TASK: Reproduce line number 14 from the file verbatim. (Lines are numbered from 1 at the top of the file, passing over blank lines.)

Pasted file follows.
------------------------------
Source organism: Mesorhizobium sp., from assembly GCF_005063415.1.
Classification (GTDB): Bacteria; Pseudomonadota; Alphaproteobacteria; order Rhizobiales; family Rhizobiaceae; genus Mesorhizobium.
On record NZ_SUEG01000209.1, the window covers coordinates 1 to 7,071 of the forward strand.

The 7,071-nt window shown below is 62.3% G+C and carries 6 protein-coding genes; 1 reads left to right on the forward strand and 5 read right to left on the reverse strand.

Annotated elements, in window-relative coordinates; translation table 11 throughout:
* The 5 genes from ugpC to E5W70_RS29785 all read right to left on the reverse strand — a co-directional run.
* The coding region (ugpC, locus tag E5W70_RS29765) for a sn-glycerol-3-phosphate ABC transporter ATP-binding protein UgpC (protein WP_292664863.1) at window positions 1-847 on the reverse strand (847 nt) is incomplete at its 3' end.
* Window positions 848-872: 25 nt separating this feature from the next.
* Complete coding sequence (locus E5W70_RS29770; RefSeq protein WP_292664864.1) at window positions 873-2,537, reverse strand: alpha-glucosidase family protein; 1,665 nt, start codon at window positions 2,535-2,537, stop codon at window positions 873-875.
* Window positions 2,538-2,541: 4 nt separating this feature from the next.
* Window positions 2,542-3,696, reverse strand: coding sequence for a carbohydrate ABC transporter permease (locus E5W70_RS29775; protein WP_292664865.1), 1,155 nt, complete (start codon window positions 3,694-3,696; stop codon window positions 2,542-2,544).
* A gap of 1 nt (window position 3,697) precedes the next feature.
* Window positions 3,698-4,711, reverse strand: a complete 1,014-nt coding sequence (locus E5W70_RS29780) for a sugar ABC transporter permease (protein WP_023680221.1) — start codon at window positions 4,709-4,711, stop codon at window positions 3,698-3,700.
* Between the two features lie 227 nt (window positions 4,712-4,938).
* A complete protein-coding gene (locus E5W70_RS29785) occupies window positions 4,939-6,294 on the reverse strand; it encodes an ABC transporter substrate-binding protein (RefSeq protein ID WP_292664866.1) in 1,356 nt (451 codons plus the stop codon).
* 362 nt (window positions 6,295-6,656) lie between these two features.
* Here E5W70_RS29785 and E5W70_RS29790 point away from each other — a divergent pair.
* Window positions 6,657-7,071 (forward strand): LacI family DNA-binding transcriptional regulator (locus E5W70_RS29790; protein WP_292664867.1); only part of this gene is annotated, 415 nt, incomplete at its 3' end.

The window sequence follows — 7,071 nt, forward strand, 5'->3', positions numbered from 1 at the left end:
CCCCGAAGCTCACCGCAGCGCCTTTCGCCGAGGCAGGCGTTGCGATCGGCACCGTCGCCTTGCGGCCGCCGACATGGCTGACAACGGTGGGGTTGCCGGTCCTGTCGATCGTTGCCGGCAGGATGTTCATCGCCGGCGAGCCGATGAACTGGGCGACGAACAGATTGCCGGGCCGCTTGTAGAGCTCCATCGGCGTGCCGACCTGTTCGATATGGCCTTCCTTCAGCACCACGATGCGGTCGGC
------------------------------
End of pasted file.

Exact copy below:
* Between the two features lie 227 nt (window positions 4,712-4,938).